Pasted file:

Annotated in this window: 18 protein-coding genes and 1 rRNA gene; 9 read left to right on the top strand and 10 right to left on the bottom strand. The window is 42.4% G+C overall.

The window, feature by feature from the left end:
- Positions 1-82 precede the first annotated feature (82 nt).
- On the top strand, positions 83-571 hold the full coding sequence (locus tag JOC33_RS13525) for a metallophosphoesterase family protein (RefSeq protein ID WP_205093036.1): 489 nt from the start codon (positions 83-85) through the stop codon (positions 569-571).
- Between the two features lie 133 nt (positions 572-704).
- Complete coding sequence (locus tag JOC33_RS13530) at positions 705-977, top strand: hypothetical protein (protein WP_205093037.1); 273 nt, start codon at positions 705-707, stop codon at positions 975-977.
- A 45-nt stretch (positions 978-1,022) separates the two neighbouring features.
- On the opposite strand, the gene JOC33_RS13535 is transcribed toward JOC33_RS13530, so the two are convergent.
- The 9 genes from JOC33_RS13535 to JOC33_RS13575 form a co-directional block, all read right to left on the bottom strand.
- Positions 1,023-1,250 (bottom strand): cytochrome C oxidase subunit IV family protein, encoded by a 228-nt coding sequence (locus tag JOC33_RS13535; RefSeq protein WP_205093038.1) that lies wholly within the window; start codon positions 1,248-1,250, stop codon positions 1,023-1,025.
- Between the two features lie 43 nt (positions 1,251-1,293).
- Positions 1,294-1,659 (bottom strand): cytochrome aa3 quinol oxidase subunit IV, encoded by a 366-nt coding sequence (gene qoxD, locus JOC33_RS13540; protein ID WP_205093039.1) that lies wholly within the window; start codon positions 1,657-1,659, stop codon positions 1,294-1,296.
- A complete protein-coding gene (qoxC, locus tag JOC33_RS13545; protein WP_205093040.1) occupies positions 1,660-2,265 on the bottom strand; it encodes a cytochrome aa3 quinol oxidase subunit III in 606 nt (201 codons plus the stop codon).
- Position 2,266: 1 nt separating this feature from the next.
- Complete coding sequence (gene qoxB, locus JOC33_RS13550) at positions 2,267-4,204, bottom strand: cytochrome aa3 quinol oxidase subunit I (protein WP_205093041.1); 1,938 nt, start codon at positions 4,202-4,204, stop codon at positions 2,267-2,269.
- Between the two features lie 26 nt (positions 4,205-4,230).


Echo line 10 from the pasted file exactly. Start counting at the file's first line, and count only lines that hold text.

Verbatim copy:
- Positions 1,023-1,250 (bottom strand): cytochrome C oxidase subunit IV family protein, encoded by a 228-nt coding sequence (locus tag JOC33_RS13535; RefSeq protein WP_205093038.1) that lies wholly within the window; start codon positions 1,248-1,250, stop codon positions 1,023-1,025.